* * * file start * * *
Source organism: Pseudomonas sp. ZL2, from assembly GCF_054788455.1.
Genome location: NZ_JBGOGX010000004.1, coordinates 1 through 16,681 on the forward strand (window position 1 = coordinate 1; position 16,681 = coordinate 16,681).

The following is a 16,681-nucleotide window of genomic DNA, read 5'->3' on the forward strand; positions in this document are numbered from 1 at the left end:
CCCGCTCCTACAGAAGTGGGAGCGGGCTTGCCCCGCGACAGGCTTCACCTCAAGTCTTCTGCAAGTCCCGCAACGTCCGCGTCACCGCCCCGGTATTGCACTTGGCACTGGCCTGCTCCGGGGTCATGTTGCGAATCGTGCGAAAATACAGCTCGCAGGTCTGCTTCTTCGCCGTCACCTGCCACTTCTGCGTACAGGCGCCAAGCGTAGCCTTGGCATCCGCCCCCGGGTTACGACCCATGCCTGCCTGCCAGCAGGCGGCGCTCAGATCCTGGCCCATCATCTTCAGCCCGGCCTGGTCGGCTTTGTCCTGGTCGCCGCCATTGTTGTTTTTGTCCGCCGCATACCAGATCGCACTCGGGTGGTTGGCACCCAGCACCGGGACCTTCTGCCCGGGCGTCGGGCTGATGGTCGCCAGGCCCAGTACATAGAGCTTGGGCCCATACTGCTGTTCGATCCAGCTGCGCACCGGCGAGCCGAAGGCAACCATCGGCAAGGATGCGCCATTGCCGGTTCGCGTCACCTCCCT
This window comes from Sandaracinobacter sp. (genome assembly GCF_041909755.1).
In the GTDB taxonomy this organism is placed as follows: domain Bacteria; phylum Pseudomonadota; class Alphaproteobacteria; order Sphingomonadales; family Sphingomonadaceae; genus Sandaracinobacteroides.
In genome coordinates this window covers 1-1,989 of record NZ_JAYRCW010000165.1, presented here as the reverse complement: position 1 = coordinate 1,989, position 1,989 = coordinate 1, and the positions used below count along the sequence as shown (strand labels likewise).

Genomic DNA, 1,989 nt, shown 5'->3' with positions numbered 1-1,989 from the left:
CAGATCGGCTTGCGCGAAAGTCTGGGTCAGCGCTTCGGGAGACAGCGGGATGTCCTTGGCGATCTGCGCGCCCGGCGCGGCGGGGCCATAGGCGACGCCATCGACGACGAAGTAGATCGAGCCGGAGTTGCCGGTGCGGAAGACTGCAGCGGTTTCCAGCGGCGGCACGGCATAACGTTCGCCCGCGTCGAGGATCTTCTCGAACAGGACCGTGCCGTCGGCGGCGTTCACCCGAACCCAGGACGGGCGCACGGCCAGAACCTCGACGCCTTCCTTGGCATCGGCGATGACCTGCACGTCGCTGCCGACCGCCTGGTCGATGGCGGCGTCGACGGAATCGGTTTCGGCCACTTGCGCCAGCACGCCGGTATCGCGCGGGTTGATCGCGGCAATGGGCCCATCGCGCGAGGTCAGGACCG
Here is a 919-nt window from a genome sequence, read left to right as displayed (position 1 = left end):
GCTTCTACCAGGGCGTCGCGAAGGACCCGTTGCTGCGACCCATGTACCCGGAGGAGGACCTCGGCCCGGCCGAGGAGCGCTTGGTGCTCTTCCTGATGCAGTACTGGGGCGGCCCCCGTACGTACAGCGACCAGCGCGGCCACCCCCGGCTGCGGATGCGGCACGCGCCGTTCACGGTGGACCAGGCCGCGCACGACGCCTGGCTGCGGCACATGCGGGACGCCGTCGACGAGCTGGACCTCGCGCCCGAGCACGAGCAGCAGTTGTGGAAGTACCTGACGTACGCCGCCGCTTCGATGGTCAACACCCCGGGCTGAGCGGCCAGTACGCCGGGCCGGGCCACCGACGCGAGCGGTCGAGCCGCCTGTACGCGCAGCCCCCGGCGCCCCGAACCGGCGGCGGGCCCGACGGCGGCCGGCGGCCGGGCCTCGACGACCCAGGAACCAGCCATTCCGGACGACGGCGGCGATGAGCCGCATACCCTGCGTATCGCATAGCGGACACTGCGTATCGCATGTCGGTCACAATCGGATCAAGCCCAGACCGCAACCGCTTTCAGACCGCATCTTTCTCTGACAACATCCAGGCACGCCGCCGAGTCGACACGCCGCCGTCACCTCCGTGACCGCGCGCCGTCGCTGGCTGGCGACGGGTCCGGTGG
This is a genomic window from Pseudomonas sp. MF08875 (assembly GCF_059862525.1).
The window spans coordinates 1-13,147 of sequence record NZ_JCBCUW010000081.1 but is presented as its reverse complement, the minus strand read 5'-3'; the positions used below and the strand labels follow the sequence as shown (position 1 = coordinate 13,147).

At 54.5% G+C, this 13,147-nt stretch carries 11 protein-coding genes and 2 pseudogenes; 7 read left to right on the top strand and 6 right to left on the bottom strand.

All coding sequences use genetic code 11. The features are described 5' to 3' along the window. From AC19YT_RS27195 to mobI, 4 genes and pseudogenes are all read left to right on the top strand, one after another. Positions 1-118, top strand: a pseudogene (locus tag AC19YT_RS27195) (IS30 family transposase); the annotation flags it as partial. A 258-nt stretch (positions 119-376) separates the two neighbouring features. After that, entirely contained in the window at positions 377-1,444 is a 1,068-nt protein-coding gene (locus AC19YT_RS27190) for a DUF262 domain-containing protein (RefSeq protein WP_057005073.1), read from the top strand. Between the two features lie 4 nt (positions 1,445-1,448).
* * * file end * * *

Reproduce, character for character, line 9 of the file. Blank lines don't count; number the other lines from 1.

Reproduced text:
CAGATCGGCTTGCGCGAAAGTCTGGGTCAGCGCTTCGGGAGACAGCGGGATGTCCTTGGCGATCTGCGCGCCCGGCGCGGCGGGGCCATAGGCGACGCCATCGACGACGAAGTAGATCGAGCCGGAGTTGCCGGTGCGGAAGACTGCAGCGGTTTCCAGCGGCGGCACGGCATAACGTTCGCCCGCGTCGAGGATCTTCTCGAACAGGACCGTGCCGTCGGCGGCGTTCACCCGAACCCAGGACGGGCGCACGGCCAGAACCTCGACGCCTTCCTTGGCATCGGCGATGACCTGCACGTCGCTGCCGACCGCCTGGTCGATGGCGGCGTCGACGGAATCGGTTTCGGCCACTTGCGCCAGCACGCCGGTATCGCGCGGGTTGATCGCGGCAATGGGCCCATCGCGCGAGGTCAGGACCG